Members of parliament have the right to be informed first and foremost. The Chamber should, in most, if not all cases, be the primary forum for disclosure on the part of the government when new legislation is being brought in. That has not been the case for a number of years.


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The icon of the Liberal Party, the late Pierre Trudeau, used to speak of members of parliament as being nobodies 50 feet off the Hill. The Liberals are certainly reinforcing that sentiment with the behaviour that we have seen displayed over the past number of years.

Having members of the press gallery briefed and informed about important omnibus legislation, changes to the criminal code and new introductions of amendments to the criminal code, is an absolute insult to members of parliament.

As was said in a Hollywood movie, “if you build it, they will come”, if we introduce legislation here, members of the media will come. We do not need to hand feed members of the media. If it becomes the practice of the government to introduce legislation here, to make important statements and pronouncements on public policy, if it had one, it can fully expect that members of the media will come. The government should also expect that members of the opposition will respond and should be given that opportunity.

Very seldom have we seen in routine business members of the government get up under statements by ministers and inform the House as to what they intend to do or what legislation they might be bringing forward. It is all done through press releases, through media spin doctoring and through attempts to put an opposition member very often in the uncomfortable position, as we saw in this case, of trying to respond to something on which he or she is not fully informed, and that is wrong.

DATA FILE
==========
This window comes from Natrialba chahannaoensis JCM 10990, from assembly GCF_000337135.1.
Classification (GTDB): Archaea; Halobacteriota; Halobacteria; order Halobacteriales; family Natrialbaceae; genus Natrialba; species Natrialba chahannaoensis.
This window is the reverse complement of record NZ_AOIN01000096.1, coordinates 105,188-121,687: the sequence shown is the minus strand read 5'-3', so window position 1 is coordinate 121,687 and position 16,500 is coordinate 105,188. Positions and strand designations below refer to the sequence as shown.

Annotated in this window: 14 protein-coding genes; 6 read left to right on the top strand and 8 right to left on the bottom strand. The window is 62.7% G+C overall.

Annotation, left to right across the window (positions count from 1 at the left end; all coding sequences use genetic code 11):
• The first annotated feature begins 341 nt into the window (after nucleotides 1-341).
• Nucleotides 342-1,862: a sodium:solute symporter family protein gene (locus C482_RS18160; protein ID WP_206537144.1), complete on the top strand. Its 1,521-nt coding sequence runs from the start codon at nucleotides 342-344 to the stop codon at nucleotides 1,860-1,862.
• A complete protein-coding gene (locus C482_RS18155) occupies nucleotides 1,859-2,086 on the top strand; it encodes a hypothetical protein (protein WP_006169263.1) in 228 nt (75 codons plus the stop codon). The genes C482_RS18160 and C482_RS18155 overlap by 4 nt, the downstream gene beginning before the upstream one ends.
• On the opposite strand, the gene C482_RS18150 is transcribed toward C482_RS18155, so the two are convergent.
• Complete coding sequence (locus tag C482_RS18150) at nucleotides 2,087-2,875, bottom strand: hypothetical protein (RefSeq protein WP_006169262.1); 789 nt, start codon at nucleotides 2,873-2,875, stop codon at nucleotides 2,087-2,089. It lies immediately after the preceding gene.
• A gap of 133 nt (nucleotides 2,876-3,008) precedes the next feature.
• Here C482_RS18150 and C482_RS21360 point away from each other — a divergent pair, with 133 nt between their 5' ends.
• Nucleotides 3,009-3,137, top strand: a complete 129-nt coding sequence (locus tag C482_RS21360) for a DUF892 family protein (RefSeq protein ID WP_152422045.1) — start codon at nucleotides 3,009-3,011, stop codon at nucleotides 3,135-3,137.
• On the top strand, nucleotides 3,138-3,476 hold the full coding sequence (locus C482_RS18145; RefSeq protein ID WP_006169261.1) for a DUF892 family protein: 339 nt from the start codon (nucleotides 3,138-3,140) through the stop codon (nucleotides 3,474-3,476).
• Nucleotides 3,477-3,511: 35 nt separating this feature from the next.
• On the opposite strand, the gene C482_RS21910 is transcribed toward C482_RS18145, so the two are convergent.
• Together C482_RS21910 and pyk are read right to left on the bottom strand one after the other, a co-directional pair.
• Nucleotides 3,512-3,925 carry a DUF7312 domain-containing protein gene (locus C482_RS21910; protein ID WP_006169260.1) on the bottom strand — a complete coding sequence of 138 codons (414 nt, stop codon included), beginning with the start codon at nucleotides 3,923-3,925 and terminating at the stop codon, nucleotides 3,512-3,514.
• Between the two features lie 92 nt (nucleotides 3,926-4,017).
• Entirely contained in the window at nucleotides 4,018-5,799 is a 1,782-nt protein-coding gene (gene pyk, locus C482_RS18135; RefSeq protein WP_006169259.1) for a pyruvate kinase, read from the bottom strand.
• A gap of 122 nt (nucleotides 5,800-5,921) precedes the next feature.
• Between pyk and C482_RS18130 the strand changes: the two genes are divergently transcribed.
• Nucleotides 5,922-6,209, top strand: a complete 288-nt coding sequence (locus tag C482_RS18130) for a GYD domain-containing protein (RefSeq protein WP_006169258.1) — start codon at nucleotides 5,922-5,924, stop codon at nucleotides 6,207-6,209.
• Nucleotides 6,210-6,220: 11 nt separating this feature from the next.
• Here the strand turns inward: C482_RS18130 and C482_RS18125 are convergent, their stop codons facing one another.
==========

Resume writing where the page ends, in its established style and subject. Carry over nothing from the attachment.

Mr. Speaker, I again commend you for having taken some steps to safeguard the rights and privileges of members with your ruling today.

The table scraps that we sometimes receive as information are also insults. Sometimes a full briefing is provided to members of the media while we receive a fairly complex bill, by everyone's assessment, an hour before question period, where members are required to be here to try and concentrate—although we have seen examples of late where there was little concentration going on in the Chamber—and then be able to go out and face the onslaught of very precise, penetrating questions from the media. It is simply unthinkable and unrealistic to expect that members of parliament will be able to do that.

I commend not only yourself but the member for Provencher for bringing this matter forward. I fully hope and trust that the committee, in its good work, will have an opportunity to bring forward proposals that would prevent this type of thing from happening in the future.